[Taxacom] "Accelerate gradualism" in early angiosperms

Kenneth Kinman kennethkinman at webtv.net
Sun Dec 6 23:12:13 CST 2009

Dear All, 
         Among what some might label as Darwin's
so-called "failures" are what he himself called an "abominable
mystery"---the relatively sudden appearance of angiosperms in the fossil
record.   But it really isn't all that surprising that it was then a
great mystery, since it remains somewhat of a mystery even today
(although less so). 
         But the early evolution of angiosperms is an
excellent example of the large continuum that exists from extremely slow
gradualism (such as coelacanth fish or horseshoe crabs, on the one hand,
to the extremely rapid saltatory "punctations" which polyploidy in
particular sometime provides (especially in plants).  However, much of
what occurred in early angiosperm evolution was somewhere in between,
displaying what is sometimes called "acclerated gradualism". They are
still examples of gradualism, even though they may be accelerated above
normal levels. 
        The origin of the angiosperm flower itself was
perhaps not the foremost reason for that group's evolutionary
acceleration. In fact, the early angiosperms (of the ANITA groups and
the unknown stem lineage which preceded them) may have slowly muddled
along for quite some time, until a major change occurred in the
hydraulic plumbing of angiosperm leaves. See the following recently
published paper: 


              It seems to indicate that it
was a substantial increase in photosynthetic energy harvesting which led
to the accelerated diversification of one clade of angiosperms during
the Cretaceous.  More energy meant that angiosperms could splurge on
more seeds and bigger flowers (as well as making good-tasting,
nutritious, leaves more expendable). This tended to not only feed the
diversification of many insect and vertebrate taxa, but that would have
in turn increased the angiosperms' own diversification in a sort of
feedback loop which continued throughout much of the Cretaceous and on
into the Cenozoic (when the grasses continued with their own spectacular
diversification). All of this would be somewhat gradual in Darwin's
mind, but with varying rates of accleration when significant climatic
changes (in particular) occurred. 
           This all demonstrates that what we call
"gradualism" is a semantic minefield, and what one person calls
gradualism is different from what another might call gradualism, since
there a vast continuum between extreme gradualism (coelacanth fish or
horseshoe crabs) and the extremes of saltatory punctuation (polyploidy
which can on occasion eventually result in a new major taxon, especially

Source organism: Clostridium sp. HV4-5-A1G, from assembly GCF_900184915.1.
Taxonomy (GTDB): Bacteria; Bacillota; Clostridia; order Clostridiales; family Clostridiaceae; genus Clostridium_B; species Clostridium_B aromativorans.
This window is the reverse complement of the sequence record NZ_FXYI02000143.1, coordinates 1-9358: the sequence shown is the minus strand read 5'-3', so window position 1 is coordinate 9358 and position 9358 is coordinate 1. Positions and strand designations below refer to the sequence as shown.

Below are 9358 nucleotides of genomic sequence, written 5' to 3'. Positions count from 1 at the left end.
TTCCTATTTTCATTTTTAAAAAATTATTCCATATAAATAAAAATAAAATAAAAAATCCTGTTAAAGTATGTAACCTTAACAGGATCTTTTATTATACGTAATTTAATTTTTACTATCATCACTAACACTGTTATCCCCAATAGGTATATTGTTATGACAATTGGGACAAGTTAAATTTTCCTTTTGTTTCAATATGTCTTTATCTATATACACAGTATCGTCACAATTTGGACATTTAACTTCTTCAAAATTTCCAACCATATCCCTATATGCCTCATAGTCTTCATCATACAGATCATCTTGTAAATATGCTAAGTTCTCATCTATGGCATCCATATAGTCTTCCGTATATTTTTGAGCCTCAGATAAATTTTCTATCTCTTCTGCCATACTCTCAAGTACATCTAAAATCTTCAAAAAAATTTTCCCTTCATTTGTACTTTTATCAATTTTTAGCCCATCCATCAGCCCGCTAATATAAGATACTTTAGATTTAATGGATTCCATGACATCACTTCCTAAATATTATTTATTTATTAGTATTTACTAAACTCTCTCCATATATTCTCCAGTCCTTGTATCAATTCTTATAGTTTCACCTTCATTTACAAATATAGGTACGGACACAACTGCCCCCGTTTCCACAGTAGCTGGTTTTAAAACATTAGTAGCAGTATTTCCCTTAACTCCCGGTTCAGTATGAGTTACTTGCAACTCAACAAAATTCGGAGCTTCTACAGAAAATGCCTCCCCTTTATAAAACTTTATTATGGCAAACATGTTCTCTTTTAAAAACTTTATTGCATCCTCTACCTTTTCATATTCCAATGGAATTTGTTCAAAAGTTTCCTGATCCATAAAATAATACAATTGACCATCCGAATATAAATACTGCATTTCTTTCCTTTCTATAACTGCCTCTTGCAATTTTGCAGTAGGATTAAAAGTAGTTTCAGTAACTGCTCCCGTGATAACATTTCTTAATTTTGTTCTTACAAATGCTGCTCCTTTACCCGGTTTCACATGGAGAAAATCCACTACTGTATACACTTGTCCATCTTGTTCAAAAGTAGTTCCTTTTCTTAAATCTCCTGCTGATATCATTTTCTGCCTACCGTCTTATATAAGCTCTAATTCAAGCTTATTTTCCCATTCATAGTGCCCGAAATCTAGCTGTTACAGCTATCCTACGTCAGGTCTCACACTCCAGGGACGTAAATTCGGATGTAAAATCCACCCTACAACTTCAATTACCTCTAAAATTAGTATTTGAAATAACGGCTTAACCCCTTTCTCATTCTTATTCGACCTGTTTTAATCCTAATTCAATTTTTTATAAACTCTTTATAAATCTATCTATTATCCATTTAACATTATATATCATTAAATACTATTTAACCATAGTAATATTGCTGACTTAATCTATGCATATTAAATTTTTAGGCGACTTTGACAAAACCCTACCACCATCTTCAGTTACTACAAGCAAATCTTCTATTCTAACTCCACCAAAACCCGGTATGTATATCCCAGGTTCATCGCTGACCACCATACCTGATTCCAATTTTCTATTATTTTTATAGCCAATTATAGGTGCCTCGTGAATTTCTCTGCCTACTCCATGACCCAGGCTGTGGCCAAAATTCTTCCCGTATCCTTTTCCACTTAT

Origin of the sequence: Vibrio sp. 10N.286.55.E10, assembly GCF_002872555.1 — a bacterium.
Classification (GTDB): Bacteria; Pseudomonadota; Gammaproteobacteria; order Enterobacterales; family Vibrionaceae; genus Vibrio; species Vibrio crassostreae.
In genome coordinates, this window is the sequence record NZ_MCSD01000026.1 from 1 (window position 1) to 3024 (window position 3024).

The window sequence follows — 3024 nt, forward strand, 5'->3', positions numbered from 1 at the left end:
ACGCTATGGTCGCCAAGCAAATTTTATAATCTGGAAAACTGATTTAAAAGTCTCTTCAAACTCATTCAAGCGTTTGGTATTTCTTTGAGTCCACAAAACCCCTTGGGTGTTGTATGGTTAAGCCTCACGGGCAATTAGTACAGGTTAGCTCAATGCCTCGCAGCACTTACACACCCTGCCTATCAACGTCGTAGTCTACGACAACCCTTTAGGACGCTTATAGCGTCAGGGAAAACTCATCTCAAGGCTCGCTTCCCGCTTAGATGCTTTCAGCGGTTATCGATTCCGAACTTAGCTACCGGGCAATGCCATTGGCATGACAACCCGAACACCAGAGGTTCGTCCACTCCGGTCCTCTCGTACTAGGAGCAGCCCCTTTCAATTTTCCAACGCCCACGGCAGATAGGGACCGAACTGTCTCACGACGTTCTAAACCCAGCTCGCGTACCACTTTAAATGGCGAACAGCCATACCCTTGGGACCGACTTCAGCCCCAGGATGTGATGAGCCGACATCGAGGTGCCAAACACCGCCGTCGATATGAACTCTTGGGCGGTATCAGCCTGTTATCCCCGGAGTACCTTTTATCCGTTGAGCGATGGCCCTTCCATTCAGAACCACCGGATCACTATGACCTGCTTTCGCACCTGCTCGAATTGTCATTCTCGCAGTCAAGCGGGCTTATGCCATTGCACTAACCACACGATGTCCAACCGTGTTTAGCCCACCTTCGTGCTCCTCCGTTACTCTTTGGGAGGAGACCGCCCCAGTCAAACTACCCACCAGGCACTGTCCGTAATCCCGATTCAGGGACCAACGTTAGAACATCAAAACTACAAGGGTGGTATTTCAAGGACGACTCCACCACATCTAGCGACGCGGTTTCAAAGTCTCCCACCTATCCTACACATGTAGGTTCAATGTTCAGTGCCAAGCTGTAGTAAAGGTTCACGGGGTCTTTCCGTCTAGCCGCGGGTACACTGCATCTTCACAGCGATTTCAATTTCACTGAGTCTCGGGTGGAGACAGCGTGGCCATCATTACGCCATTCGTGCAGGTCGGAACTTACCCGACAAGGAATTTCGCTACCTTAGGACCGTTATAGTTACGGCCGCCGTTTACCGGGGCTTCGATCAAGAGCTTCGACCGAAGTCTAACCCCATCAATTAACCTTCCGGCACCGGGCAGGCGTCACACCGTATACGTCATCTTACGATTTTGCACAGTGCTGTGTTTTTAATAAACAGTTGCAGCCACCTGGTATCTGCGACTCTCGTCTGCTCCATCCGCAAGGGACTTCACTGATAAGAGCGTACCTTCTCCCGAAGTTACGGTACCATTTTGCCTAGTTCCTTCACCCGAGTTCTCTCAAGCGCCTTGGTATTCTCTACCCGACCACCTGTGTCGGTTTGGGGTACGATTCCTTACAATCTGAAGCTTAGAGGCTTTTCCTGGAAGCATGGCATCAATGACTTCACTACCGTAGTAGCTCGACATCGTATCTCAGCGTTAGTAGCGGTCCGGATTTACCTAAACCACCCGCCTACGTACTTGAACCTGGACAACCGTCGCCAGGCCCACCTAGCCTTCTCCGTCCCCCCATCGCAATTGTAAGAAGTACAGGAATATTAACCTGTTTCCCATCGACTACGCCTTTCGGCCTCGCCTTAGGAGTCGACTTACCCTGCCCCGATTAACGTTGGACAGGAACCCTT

in plants). Darwin could not have understood the significance of genetic
"punctuations" in particular, because the science of genetics had not
yet developed. As I said before, it is just too easy to criticize Darwin
in retrospect. And we are still grappling with the details of his
"abominable mystery" to this day. Does the origin of angiosperms begin
in the Jurassic, further back in the Triassic, or even as far back as
the Permian as some have suggested? It's still a mystery. 
P.S. The major advance in the hydraulic plumbing of angiosperm leaves
seems to have been most pronounced in the 
monocot-Ceratophyllales-eudicot clade which arose about 145 million
years ago. This is Magnoliopsida clade 4 in the angiosperm
classification which I presented here last April (below are just the
pertinent details of Class Magnoliopsida):

  1 Class Magnoliopsida%% (basal dicots)          
         1 Amborellales 
           2 Hydatellales (incl. Archaefructaceae)  
           B Nymphaeales 
           3 Austrobaileyales 
           4 {{Liliopsida}} (= monocots)      
           B Ceratophyllales 
           C {{Rosopsida}} (= eudicots)
           5 Chloranthales 
           6 Piperales
           B Canellales 
           7 Laurales
           8 Magnoliales 

_a_ Class Liliopsida (monocots) 

_b_ Class Rosopsida (eudicots) 

       In the earlier clades of Magnoliopsida, as well as the unknown
members of the stem group which preceded the crown group of angiosperms
(a stem group which is thus still an "abominable mystery"), the
hydraulic plumbing of the leaves remained relatively plesiomorphic, well
after the origin of angiosperm flowers.  It remains to be seen whether
flower morphology or leave morphology was more important to the
overwhelming success of angiosperms over other terrestrial plant groups.
Each would have played a part, but which played a more important part
remains to be seen.

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